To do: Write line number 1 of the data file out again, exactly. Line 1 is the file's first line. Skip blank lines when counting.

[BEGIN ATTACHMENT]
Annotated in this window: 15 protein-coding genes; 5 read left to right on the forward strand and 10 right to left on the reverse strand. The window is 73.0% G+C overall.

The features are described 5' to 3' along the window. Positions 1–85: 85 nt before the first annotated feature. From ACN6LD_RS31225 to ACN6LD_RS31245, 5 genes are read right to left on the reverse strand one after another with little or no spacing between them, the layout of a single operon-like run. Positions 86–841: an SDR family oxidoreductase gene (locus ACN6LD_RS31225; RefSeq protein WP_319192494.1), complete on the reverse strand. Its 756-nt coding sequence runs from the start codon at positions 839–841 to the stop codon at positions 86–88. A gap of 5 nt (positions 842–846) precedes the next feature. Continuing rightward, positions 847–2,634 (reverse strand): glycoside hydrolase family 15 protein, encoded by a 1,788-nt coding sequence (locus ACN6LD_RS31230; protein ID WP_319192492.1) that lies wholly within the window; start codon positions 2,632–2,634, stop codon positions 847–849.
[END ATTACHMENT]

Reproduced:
Annotated in this window: 15 protein-coding genes; 5 read left to right on the forward strand and 10 right to left on the reverse strand. The window is 73.0% G+C overall.